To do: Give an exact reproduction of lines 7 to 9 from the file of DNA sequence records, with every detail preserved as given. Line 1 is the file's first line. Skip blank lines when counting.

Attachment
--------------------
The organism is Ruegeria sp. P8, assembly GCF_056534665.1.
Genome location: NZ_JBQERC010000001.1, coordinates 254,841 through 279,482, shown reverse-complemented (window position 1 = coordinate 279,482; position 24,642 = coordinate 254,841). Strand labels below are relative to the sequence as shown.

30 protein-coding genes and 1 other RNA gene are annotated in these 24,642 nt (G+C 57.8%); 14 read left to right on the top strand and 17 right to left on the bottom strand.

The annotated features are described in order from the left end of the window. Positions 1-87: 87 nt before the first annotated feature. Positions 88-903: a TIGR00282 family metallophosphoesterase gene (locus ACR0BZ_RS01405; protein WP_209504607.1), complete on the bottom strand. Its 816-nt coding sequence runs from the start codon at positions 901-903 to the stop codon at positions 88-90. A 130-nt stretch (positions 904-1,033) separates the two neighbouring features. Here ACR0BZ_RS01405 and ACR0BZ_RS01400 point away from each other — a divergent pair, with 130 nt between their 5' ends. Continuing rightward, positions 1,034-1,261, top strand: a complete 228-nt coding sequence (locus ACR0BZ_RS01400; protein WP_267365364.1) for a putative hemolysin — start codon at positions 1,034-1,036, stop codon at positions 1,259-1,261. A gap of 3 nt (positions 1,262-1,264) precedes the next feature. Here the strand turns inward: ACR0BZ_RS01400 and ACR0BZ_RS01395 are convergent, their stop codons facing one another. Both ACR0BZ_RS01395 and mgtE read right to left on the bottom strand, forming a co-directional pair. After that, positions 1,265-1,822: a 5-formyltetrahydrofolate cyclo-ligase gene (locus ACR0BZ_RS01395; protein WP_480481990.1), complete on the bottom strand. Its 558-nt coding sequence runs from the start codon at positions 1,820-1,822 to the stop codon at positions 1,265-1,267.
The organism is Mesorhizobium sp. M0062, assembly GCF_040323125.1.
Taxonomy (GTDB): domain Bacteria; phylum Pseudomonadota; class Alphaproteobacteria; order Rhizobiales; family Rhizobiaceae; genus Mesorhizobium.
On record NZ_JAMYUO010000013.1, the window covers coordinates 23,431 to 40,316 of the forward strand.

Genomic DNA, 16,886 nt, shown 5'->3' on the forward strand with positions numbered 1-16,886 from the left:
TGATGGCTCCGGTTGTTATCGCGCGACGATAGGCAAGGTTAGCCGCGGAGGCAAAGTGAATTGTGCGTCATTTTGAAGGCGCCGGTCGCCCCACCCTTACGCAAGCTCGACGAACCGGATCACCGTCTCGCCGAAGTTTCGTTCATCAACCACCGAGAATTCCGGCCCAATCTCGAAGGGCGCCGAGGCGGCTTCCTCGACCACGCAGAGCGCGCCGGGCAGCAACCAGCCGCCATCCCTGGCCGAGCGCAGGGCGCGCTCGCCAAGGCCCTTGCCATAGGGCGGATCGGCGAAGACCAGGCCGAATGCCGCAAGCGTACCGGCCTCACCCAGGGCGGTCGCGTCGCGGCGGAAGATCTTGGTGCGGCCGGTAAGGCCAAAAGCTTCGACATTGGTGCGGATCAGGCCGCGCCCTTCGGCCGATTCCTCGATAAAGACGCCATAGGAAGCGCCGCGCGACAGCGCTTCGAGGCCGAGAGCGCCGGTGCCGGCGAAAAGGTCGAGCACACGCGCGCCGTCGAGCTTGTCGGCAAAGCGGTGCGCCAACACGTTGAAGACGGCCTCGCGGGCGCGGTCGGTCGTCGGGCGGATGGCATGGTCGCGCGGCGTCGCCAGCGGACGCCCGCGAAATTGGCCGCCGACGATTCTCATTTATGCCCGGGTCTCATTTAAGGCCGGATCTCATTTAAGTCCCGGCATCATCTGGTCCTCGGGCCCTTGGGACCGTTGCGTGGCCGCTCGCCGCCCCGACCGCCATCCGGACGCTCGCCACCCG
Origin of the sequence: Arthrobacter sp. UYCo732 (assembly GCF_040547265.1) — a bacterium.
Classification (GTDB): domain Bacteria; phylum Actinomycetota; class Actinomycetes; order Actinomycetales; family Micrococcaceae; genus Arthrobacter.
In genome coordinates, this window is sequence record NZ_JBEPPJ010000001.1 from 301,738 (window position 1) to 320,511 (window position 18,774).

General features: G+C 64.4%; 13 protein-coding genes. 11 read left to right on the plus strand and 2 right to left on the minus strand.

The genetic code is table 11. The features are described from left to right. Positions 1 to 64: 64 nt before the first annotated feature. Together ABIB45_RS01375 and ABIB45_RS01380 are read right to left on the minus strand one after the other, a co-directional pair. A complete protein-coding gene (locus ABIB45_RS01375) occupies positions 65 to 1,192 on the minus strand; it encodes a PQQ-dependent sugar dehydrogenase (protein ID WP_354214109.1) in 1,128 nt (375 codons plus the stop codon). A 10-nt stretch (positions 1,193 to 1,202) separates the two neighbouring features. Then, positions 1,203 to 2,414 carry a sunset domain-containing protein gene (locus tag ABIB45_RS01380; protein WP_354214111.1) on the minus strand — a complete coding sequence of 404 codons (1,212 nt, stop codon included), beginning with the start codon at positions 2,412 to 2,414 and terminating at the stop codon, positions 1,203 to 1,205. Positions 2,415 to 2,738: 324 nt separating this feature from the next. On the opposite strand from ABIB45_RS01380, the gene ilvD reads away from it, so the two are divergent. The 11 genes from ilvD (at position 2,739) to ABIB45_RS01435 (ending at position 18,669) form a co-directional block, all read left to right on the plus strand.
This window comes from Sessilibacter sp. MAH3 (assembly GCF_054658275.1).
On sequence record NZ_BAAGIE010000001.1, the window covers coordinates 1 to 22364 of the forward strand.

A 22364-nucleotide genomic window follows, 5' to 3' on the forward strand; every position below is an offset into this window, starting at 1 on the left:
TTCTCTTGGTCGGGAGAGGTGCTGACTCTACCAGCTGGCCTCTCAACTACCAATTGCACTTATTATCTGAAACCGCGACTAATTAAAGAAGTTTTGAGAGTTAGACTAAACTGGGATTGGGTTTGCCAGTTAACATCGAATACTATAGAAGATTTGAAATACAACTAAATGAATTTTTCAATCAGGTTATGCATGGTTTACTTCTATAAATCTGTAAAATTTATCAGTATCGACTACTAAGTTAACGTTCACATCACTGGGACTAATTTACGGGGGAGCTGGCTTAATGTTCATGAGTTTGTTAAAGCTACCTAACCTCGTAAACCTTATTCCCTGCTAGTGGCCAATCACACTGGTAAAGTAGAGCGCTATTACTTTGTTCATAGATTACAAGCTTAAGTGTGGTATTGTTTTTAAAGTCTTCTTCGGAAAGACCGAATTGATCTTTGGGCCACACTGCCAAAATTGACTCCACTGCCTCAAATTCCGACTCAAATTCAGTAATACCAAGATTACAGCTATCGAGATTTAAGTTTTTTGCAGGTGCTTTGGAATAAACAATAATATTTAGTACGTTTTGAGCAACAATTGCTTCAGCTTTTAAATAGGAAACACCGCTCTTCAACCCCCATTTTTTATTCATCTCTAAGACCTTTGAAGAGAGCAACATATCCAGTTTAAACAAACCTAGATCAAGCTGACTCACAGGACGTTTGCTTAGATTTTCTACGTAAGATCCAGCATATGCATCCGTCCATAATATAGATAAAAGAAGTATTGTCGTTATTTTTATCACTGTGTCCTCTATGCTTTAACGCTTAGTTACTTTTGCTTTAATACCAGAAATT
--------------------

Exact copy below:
On record NZ_JAMYUO010000013.1, the window covers coordinates 23,431 to 40,316 of the forward strand.

Genomic DNA, 16,886 nt, shown 5'->3' on the forward strand with positions numbered 1-16,886 from the left:
TGATGGCTCCGGTTGTTATCGCGCGACGATAGGCAAGGTTAGCCGCGGAGGCAAAGTGAATTGTGCGTCATTTTGAAGGCGCCGGTCGCCCCACCCTTACGCAAGCTCGACGAACCGGATCACCGTCTCGCCGAAGTTTCGTTCATCAACCACCGAGAATTCCGGCCCAATCTCGAAGGGCGCCGAGGCGGCTTCCTCGACCACGCAGAGCGCGCCGGGCAGCAACCAGCCGCCATCCCTGGCCGAGCGCAGGGCGCGCTCGCCAAGGCCCTTGCCATAGGGCGGATCGGCGAAGACCAGGCCGAATGCCGCAAGCGTACCGGCCTCACCCAGGGCGGTCGCGTCGCGGCGGAAGATCTTGGTGCGGCCGGTAAGGCCAAAAGCTTCGACATTGGTGCGGATCAGGCCGCGCCCTTCGGCCGATTCCTCGATAAAGACGCCATAGGAAGCGCCGCGCGACAGCGCTTCGAGGCCGAGAGCGCCGGTGCCGGCGAAAAGGTCGAGCACACGCGCGCCGTCGAGCTTGTCGGCAAAGCGGTGCGCCAACACGTTGAAGACGGCCTCGCGGGCGCGGTCGGTCGTCGGGCGGATGGCATGGTCGCGCGGCGTCGCCAGCGGACGCCCGCGAAATTGGCCGCCGACGATTCTCATTTATGCCCGGGTCTCATTTAAGGCCGGATCTCATTTAAGTCCCGGCATCATCTGGTCCTCGGGCCCTTGGGACCGTTGCGTGGCCGCTCGCCGCCCCGACCGCCATCCGGACGCTCGCCACCCG